Blood disorders no grounds to exclude disabled aspirants from studying medicine, argues petition
In Story of the Week our focus is on the Medical Council of India’s guidelines barring candidates with disabilities from studying medicine. This week’s focus is specifically on candidates with blood disorders.
Currently midway through his Doctor of Medicine degree in Mumbai, Dr Venkatesh, like other post graduate medical students, puts in long grueling hours at the hospital every other day.
Venkatesh is specializing in pediatrics and studying medicine is a childhood dream. Nothing has come in the way of this goal, not even the low phases in health that he has experienced as a hemophiliac.
I faced many health issues in my under graduate days because I did not get factors easily. People born with haemophilia have little or no clotting factor and to stop the bleeding that is experienced as a hemophiliac, you need the factors. If you get treatment at the right time, it can be resolved in a day or two. There were many bleeding episodes for which I had to run around for factors and I sometimes had low attendance, but I ensured I did my job and never failed at my tasks. – Dr Venkatesh, PG medical student
This commitment and dedication to the job is what most of us are looking for in a doctor when we go seeking treatment. Yet the Medical Council of India (MCI)’s new guidelines for MBBS admissions completely discounts students with over 80% disability is certain categories from applying under the disability quota. This includes blood disorders like thalassemia, haemophilia and sickle cell disorder.
This is exactly what the MCI guideline says specifically about hemophilia:
80% of more disability for hemophilia patients is not just physical problems or being wheelchair bound…Such patients have multiple problems including speech, memory, etc., along with physical incapacitation. This is irreversible, such patients are also at risk of frequent bleeds in the same site of the brain…. In view of the physical and mental rigors of training, this recommendation has been made.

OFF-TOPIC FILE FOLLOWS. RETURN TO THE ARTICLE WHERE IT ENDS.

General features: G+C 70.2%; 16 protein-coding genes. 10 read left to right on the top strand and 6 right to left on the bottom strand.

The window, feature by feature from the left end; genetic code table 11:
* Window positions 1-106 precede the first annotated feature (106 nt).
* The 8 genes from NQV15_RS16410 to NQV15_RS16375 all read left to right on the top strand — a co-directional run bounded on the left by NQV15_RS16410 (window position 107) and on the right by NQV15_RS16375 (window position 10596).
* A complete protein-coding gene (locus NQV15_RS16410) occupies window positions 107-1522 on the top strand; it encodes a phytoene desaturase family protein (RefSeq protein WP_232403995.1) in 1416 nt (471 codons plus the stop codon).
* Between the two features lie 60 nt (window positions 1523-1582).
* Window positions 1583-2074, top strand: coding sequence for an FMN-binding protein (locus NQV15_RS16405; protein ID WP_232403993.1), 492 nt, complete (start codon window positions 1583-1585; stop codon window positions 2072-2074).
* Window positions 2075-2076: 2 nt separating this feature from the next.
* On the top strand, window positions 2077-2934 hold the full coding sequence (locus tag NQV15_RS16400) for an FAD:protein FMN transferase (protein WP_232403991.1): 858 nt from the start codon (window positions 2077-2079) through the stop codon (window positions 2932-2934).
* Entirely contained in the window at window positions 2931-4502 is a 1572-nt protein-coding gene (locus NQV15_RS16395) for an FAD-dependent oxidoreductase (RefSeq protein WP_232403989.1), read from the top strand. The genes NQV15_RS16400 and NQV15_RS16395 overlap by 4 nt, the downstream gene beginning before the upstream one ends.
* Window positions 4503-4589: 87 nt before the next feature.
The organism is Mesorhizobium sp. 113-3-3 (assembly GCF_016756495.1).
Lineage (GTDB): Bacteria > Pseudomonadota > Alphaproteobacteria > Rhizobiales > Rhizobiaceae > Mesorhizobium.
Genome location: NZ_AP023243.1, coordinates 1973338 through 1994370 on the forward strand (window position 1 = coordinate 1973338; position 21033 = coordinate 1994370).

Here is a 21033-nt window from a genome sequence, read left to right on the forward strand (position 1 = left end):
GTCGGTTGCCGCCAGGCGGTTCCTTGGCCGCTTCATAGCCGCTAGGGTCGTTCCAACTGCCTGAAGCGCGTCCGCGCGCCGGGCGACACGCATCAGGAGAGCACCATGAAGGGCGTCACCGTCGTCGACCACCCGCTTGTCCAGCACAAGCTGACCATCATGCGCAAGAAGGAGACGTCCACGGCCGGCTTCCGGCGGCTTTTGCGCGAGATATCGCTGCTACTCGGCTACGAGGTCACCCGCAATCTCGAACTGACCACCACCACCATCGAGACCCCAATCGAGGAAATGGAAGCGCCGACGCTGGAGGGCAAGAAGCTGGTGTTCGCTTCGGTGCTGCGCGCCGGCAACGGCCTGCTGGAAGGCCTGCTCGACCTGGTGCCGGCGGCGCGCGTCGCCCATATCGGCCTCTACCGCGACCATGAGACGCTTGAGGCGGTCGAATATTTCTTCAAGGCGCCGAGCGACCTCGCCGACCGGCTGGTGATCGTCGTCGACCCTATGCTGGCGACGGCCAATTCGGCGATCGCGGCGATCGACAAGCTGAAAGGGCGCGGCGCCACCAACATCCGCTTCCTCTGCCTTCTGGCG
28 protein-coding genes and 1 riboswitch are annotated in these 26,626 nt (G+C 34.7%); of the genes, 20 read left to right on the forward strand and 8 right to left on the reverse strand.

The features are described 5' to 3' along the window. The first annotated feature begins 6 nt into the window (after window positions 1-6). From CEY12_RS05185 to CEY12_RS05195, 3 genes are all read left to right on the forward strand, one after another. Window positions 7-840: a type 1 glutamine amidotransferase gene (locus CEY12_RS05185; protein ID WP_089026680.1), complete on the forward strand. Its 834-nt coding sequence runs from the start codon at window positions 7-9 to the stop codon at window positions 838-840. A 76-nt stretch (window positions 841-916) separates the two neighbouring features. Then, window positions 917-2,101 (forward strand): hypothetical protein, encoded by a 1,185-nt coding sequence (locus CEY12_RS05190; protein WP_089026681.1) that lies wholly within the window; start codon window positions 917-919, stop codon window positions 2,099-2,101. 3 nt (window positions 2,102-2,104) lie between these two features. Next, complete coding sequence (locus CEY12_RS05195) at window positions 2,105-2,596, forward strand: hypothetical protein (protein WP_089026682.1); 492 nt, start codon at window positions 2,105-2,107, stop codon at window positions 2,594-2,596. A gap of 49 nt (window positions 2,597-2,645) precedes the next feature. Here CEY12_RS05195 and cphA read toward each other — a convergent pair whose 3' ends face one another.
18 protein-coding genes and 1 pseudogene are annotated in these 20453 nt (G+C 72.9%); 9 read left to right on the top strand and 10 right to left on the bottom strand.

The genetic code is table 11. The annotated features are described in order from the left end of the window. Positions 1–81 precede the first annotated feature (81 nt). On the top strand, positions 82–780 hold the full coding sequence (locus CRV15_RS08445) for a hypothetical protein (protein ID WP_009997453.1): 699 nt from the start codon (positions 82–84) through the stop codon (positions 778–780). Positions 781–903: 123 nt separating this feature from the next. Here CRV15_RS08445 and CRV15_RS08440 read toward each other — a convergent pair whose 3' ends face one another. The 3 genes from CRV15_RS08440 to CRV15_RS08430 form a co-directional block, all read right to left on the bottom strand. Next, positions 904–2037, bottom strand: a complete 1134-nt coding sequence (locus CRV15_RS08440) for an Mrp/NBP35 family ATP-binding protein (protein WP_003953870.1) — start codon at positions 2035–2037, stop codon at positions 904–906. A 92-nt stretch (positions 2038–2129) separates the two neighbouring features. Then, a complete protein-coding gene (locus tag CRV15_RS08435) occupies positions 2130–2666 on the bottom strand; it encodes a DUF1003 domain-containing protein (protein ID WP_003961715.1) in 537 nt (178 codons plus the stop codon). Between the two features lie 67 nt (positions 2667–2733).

This is among the six conditions of the MCI guidelines that have been challenged in the Delhi High Court by Dr Satendra Singh, of Doctors with Disabilities on the grounds that they are discriminatory and violate the RPWD Act 2016 as well as the provisions of the United Nations Convention on the Rights of Persons with Disabilities (UNCRPD).
In an article in the Indian Journal of Medical Ethics (IJME) Dr Singh, who fought a four-year-long battle with the Ministry of Health and Family Welfare to open doors for disabled doctors in central government health services argues,
“One of the biggest flaws of … Assessment Guidelines is the exclusion of doctors with disabilities on the committees. We, the disabled people, are real-life experts on matters pertaining to disabilities. Policymakers and doctors without the lived experience of having a disability must not assume they know of our abilities or doubt our competencies. Where are the voices of doctors with disabilities?, he asks.
The discriminatory guidelines have been highlighted in two petitions to the Centre by the Haemophilia Federation of India (HFI) as well as Dr Singh.
“Unless someone is very severely physically disabled and is unable to perform surgeries, I cannot see the logic of barring them from studying medicine, says Vikash C Goyal, president, HFI. “There are many people with hemophilia who lead perfectly well functioning lives and are capable. Why should they be stopped? Besides, a person can understand the limitations imposed by his disability and choose a field of study accordingly. We have appealed to the ministry and want to understand what the government position is.
It boils down to a question of understanding the limitations that your condition brings and choosing, adds Dr Venkatesh and the understanding shown by those around you.
“I accept that there are certain limitations my health condition has and do my best. I also had a lot of support from my teachers and the hemophilia society which has enabled me to do my best. This is a condition like diabetes, you have to treat it and do your best. We have so many political leaders with health conditions like diabetes, etc. Send them all home in that case. You cannot stop people from studying medicine or being doctors just because they have a bleeding disorder.
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